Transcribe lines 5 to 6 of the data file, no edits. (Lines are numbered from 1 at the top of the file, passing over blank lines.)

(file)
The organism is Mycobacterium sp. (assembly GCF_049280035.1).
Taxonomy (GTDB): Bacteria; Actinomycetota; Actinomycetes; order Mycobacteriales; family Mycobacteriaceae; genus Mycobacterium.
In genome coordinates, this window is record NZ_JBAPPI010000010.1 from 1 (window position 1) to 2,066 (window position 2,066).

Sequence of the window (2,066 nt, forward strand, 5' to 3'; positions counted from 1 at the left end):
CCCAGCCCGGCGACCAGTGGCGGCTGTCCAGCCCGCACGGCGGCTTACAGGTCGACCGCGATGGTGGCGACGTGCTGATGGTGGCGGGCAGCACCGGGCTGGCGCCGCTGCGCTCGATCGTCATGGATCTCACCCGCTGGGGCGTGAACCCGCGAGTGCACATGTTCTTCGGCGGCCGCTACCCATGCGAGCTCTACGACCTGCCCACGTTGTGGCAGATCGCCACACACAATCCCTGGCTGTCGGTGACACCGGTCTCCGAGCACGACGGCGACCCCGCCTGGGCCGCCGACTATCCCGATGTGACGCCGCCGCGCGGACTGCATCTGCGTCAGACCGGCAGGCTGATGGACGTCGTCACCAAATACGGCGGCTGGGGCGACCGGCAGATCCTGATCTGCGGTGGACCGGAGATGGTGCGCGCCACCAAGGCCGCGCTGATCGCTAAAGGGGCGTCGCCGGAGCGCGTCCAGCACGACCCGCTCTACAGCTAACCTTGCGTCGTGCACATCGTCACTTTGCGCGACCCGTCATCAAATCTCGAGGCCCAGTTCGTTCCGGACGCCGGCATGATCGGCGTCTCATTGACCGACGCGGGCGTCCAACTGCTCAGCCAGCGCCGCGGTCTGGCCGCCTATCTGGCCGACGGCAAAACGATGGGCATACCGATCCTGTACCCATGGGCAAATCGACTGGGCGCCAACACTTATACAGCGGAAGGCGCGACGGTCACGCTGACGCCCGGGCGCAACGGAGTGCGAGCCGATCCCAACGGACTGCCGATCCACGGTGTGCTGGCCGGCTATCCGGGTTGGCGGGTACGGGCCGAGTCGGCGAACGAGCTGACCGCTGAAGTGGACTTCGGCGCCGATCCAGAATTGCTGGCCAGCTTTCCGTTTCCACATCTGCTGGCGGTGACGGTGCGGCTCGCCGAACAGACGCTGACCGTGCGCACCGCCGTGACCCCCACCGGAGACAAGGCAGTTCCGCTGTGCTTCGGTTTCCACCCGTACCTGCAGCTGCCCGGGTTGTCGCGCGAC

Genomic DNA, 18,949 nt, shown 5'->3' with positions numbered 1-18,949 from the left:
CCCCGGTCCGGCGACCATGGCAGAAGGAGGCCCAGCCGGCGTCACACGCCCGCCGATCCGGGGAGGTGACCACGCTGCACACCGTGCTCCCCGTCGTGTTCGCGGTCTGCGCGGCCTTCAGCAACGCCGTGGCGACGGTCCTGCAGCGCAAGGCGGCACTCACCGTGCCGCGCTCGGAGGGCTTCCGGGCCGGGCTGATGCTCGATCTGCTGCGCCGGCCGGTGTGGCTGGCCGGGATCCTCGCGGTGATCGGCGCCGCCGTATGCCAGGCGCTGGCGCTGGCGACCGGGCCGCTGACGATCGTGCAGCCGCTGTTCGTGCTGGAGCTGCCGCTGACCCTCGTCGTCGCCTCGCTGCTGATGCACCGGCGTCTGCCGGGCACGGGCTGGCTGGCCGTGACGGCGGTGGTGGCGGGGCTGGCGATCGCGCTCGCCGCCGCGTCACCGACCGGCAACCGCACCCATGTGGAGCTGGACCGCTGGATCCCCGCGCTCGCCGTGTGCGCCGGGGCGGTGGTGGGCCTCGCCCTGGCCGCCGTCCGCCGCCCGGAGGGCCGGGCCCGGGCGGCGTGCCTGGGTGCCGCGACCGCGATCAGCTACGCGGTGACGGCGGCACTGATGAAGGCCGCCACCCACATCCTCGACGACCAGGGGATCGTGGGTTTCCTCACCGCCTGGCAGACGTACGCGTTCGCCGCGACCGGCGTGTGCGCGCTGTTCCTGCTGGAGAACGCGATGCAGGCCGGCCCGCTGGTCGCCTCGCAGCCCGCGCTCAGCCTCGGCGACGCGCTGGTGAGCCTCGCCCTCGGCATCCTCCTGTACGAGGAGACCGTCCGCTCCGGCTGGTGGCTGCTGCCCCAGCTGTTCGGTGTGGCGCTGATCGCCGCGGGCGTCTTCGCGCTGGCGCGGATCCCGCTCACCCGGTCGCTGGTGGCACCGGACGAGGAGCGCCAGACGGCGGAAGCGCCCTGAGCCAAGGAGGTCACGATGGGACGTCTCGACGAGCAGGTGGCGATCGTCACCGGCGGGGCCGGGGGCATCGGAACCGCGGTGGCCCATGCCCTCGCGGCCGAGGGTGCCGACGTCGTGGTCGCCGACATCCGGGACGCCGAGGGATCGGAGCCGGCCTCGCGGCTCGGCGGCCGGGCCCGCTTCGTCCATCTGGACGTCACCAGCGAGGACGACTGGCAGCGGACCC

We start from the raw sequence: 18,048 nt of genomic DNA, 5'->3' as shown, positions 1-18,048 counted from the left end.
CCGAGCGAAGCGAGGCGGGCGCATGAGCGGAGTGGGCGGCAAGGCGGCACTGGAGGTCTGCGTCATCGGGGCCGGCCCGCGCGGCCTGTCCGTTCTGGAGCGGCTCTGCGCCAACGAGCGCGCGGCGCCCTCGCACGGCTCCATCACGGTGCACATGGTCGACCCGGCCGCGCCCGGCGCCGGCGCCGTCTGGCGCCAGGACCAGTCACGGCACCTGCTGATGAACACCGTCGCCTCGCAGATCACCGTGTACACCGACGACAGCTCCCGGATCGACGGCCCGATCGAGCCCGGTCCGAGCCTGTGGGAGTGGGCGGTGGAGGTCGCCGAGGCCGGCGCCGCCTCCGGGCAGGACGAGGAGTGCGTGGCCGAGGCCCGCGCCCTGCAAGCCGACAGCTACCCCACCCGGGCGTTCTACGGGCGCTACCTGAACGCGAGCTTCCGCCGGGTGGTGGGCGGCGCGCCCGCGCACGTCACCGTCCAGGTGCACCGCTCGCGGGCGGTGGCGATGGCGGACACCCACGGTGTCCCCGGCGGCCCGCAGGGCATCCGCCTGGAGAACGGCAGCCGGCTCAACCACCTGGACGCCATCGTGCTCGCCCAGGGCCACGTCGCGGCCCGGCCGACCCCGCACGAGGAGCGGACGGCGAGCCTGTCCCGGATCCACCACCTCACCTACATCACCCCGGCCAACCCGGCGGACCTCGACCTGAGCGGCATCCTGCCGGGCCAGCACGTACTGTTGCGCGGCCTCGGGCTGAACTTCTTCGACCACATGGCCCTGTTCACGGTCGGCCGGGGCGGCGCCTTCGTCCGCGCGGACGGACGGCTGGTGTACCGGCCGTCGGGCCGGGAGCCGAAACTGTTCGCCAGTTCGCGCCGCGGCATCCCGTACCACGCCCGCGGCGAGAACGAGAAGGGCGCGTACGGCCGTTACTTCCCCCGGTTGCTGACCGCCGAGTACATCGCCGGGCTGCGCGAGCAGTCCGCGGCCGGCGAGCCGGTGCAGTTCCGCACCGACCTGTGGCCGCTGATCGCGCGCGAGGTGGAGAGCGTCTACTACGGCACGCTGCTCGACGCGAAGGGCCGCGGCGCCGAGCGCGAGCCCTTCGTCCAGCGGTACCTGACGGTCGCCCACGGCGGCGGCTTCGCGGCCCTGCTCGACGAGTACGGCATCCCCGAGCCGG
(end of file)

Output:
CCCAGCCCGGCGACCAGTGGCGGCTGTCCAGCCCGCACGGCGGCTTACAGGTCGACCGCGATGGTGGCGACGTGCTGATGGTGGCGGGCAGCACCGGGCTGGCGCCGCTGCGCTCGATCGTCATGGATCTCACCCGCTGGGGCGTGAACCCGCGAGTGCACATGTTCTTCGGCGGCCGCTACCCATGCGAGCTCTACGACCTGCCCACGTTGTGGCAGATCGCCACACACAATCCCTGGCTGTCGGTGACACCGGTCTCCGAGCACGACGGCGACCCCGCCTGGGCCGCCGACTATCCCGATGTGACGCCGCCGCGCGGACTGCATCTGCGTCAGACCGGCAGGCTGATGGACGTCGTCACCAAATACGGCGGCTGGGGCGACCGGCAGATCCTGATCTGCGGTGGACCGGAGATGGTGCGCGCCACCAAGGCCGCGCTGATCGCTAAAGGGGCGTCGCCGGAGCGCGTCCAGCACGACCCGCTCTACAGCTAACCTTGCGTCGTGCACATCGTCACTTTGCGCGACCCGTCATCAAATCTCGAGGCCCAGTTCGTTCCGGACGCCGGCATGATCGGCGTCTCATTGACCGACGCGGGCGTCCAACTGCTCAGCCAGCGCCGCGGTCTGGCCGCCTATCTGGCCGACGGCAAAACGATGGGCATACCGATCCTGTACCCATGGGCAAATCGACTGGGCGCCAACACTTATACAGCGGAAGGCGCGACGGTCACGCTGACGCCCGGGCGCAACGGAGTGCGAGCCGATCCCAACGGACTGCCGATCCACGGTGTGCTGGCCGGCTATCCGGGTTGGCGGGTACGGGCCGAGTCGGCGAACGAGCTGACCGCTGAAGTGGACTTCGGCGCCGATCCAGAATTGCTGGCCAGCTTTCCGTTTCCACATCTGCTGGCGGTGACGGTGCGGCTCGCCGAACAGACGCTGACCGTGCGCACCGCCGTGACCCCCACCGGAGACAAGGCAGTTCCGCTGTGCTTCGGTTTCCACCCGTACCTGCAGCTGCCCGGGTTGTCGCGCGAC

Genomic DNA, 18,949 nt, shown 5'->3' with positions numbered 1-18,949 from the left: